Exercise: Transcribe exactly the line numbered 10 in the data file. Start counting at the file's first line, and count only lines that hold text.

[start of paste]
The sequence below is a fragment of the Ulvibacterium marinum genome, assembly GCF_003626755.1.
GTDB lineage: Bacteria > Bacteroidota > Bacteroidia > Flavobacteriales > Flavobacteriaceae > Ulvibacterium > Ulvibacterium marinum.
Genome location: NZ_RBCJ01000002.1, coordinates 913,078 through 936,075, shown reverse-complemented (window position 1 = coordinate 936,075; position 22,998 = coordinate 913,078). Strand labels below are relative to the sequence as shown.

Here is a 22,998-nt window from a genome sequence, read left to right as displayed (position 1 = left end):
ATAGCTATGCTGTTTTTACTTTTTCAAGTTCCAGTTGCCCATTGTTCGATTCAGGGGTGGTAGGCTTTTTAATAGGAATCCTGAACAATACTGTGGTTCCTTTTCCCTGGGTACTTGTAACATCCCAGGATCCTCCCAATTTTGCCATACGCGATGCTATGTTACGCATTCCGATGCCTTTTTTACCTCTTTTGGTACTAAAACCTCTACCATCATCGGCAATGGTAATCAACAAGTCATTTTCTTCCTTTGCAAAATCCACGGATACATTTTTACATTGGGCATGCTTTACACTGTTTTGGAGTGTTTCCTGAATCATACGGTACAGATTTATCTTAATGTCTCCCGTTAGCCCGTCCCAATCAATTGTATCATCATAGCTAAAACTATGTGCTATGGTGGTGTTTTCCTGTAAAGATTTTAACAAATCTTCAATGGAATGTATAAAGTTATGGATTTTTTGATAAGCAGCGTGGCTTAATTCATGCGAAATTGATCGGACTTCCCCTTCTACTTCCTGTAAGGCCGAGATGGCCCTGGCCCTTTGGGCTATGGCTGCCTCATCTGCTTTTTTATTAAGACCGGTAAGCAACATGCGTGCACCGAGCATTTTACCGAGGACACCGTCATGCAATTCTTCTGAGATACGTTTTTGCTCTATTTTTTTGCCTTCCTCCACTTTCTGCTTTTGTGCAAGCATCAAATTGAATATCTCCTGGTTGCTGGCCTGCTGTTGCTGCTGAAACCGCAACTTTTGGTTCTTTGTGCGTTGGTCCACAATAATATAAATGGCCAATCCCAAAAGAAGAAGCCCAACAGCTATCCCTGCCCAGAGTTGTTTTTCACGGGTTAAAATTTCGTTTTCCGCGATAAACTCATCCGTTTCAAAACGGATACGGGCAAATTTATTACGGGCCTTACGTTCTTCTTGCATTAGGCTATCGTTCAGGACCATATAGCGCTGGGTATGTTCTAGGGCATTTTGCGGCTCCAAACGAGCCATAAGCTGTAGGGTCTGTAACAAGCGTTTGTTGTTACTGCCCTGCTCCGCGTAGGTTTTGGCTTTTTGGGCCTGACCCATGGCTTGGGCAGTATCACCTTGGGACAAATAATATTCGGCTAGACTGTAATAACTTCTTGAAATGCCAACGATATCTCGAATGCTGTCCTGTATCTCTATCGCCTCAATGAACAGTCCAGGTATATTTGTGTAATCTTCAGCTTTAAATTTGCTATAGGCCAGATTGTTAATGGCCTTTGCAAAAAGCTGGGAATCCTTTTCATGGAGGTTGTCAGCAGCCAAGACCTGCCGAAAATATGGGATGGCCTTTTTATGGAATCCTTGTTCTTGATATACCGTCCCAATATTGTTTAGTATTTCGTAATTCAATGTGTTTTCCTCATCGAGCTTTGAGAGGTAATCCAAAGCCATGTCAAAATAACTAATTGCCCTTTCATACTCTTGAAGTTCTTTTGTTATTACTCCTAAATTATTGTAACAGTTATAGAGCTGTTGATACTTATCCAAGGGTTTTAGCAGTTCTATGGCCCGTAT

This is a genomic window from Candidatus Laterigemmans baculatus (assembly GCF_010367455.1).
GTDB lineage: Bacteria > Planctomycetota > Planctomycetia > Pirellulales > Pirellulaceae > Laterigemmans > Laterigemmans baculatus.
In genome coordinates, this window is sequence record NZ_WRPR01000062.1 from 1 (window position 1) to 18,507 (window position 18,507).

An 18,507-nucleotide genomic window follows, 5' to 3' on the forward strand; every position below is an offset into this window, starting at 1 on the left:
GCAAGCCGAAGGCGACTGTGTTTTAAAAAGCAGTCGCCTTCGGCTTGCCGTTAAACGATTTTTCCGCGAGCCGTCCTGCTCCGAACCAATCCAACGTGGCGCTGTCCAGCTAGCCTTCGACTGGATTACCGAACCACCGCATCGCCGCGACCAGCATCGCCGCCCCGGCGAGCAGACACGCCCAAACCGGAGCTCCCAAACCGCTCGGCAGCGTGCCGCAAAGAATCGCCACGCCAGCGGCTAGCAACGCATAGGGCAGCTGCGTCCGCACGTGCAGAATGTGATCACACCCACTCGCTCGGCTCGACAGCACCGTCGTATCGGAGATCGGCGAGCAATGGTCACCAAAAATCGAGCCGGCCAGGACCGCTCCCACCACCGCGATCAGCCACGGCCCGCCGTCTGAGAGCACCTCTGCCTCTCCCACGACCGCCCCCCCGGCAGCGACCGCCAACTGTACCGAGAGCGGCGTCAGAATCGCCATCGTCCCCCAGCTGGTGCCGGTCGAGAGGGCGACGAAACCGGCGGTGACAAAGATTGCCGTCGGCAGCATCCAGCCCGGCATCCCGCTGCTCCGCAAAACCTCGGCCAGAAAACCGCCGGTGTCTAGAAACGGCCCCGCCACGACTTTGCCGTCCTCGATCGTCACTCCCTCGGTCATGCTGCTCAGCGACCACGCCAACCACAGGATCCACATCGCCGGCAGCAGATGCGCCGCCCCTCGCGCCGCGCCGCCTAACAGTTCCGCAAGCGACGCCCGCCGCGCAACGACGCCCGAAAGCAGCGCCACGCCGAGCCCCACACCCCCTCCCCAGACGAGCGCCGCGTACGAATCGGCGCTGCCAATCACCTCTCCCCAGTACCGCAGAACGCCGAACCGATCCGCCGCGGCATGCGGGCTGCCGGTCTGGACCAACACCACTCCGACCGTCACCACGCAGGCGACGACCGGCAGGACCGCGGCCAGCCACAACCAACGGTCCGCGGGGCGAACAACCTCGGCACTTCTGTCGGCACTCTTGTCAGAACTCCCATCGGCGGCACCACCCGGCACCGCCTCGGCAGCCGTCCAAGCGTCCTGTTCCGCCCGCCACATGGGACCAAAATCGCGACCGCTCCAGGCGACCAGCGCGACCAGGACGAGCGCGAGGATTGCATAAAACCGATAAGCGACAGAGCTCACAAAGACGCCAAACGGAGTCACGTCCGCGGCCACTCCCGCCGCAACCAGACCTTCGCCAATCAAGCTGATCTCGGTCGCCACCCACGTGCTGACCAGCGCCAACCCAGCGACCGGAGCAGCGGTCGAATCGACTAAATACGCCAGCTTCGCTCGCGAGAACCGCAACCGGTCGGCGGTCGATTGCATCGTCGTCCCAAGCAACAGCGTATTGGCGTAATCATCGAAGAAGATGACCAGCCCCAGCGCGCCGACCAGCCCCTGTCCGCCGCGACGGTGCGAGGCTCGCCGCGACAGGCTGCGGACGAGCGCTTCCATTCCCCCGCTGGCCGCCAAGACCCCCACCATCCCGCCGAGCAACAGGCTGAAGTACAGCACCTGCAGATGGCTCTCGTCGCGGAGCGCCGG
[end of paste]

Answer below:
GCAAGCCGAAGGCGACTGTGTTTTAAAAAGCAGTCGCCTTCGGCTTGCCGTTAAACGATTTTTCCGCGAGCCGTCCTGCTCCGAACCAATCCAACGTGGCGCTGTCCAGCTAGCCTTCGACTGGATTACCGAACCACCGCATCGCCGCGACCAGCATCGCCGCCCCGGCGAGCAGACACGCCCAAACCGGAGCTCCCAAACCGCTCGGCAGCGTGCCGCAAAGAATCGCCACGCCAGCGGCTAGCAACGCATAGGGCAGCTGCGTCCGCACGTGCAGAATGTGATCACACCCACTCGCTCGGCTCGACAGCACCGTCGTATCGGAGATCGGCGAGCAATGGTCACCAAAAATCGAGCCGGCCAGGACCGCTCCCACCACCGCGATCAGCCACGGCCCGCCGTCTGAGAGCACCTCTGCCTCTCCCACGACCGCCCCCCCGGCAGCGACCGCCAACTGTACCGAGAGCGGCGTCAGAATCGCCATCGTCCCCCAGCTGGTGCCGGTCGAGAGGGCGACGAAACCGGCGGTGACAAAGATTGCCGTCGGCAGCATCCAGCCCGGCATCCCGCTGCTCCGCAAAACCTCGGCCAGAAAACCGCCGGTGTCTAGAAACGGCCCCGCCACGACTTTGCCGTCCTCGATCGTCACTCCCTCGGTCATGCTGCTCAGCGACCACGCCAACCACAGGATCCACATCGCCGGCAGCAGATGCGCCGCCCCTCGCGCCGCGCCGCCTAACAGTTCCGCAAGCGACGCCCGCCGCGCAACGACGCCCGAAAGCAGCGCCACGCCGAGCCCCACACCCCCTCCCCAGACGAGCGCCGCGTACGAATCGGCGCTGCCAATCACCTCTCCCCAGTACCGCAGAACGCCGAACCGATCCGCCGCGGCATGCGGGCTGCCGGTCTGGACCAACACCACTCCGACCGTCACCACGCAGGCGACGACCGGCAGGACCGCGGCCAGCCACAACCAACGGTCCGCGGGGCGAACAACCTCGGCACTTCTGTCGGCACTCTTGTCAGAACTCCCATCGGCGGCACCACCCGGCACCGCCTCGGCAGCCGTCCAAGCGTCCTGTTCCGCCCGCCACATGGGACCAAAATCGCGACCGCTCCAGGCGACCAGCGCGACCAGGACGAGCGCGAGGATTGCATAAAACCGATAAGCGACAGAGCTCACAAAGACGCCAAACGGAGTCACGTCCGCGGCCACTCCCGCCGCAACCAGACCTTCGCCAATCAAGCTGATCTCGGTCGCCACCCACGTGCTGACCAGCGCCAACCCAGCGACCGGAGCAGCGGTCGAATCGACTAAATACGCCAGCTTCGCTCGCGAGAACCGCAACCGGTCGGCGGTCGATTGCATCGTCGTCCCAAGCAACAGCGTATTGGCGTAATCATCGAAGAAGATGACCAGCCCCAGCGCGCCGACCAGCCCCTGTCCGCCGCGACGGTGCGAGGCTCGCCGCGACAGGCTGCGGACGAGCGCTTCCATTCCCCCGCTGGCCGCCAAGACCCCCACCATCCCGCCGAGCAACAGGCTGAAGTACAGCACCTGCAGATGGCTCTCGTCGCGGAGCGCCGG